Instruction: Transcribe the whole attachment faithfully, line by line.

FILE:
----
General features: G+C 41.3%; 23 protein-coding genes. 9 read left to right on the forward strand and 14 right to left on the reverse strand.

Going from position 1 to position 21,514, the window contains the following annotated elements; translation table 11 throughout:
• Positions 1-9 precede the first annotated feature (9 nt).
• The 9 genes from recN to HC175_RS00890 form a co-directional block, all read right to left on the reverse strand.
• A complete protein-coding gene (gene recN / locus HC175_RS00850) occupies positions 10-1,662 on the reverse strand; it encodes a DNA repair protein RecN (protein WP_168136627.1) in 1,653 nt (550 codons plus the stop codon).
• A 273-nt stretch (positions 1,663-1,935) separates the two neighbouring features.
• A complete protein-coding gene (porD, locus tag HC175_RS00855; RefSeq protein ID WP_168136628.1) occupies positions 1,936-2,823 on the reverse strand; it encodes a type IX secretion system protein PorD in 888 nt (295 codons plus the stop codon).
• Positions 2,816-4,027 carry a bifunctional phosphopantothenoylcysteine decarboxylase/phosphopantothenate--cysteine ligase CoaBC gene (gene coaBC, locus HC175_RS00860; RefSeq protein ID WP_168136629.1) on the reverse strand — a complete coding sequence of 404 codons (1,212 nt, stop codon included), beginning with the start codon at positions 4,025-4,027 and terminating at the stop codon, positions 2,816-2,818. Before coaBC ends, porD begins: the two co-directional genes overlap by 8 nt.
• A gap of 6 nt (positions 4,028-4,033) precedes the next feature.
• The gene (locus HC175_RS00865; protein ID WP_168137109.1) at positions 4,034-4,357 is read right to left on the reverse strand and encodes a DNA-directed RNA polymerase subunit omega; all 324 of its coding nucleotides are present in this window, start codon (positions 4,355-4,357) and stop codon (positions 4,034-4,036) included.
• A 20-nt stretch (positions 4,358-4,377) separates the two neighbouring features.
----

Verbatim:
General features: G+C 41.3%; 23 protein-coding genes. 9 read left to right on the forward strand and 14 right to left on the reverse strand.

Going from position 1 to position 21,514, the window contains the following annotated elements; translation table 11 throughout:
• Positions 1-9 precede the first annotated feature (9 nt).
• The 9 genes from recN to HC175_RS00890 form a co-directional block, all read right to left on the reverse strand.
• A complete protein-coding gene (gene recN / locus HC175_RS00850) occupies positions 10-1,662 on the reverse strand; it encodes a DNA repair protein RecN (protein WP_168136627.1) in 1,653 nt (550 codons plus the stop codon).
• A 273-nt stretch (positions 1,663-1,935) separates the two neighbouring features.
• A complete protein-coding gene (porD, locus tag HC175_RS00855; RefSeq protein ID WP_168136628.1) occupies positions 1,936-2,823 on the reverse strand; it encodes a type IX secretion system protein PorD in 888 nt (295 codons plus the stop codon).
• Positions 2,816-4,027 carry a bifunctional phosphopantothenoylcysteine decarboxylase/phosphopantothenate--cysteine ligase CoaBC gene (gene coaBC, locus HC175_RS00860; RefSeq protein ID WP_168136629.1) on the reverse strand — a complete coding sequence of 404 codons (1,212 nt, stop codon included), beginning with the start codon at positions 4,025-4,027 and terminating at the stop codon, positions 2,816-2,818. Before coaBC ends, porD begins: the two co-directional genes overlap by 8 nt.
• A gap of 6 nt (positions 4,028-4,033) precedes the next feature.
• The gene (locus HC175_RS00865; protein ID WP_168137109.1) at positions 4,034-4,357 is read right to left on the reverse strand and encodes a DNA-directed RNA polymerase subunit omega; all 324 of its coding nucleotides are present in this window, start codon (positions 4,355-4,357) and stop codon (positions 4,034-4,036) included.
• A 20-nt stretch (positions 4,358-4,377) separates the two neighbouring features.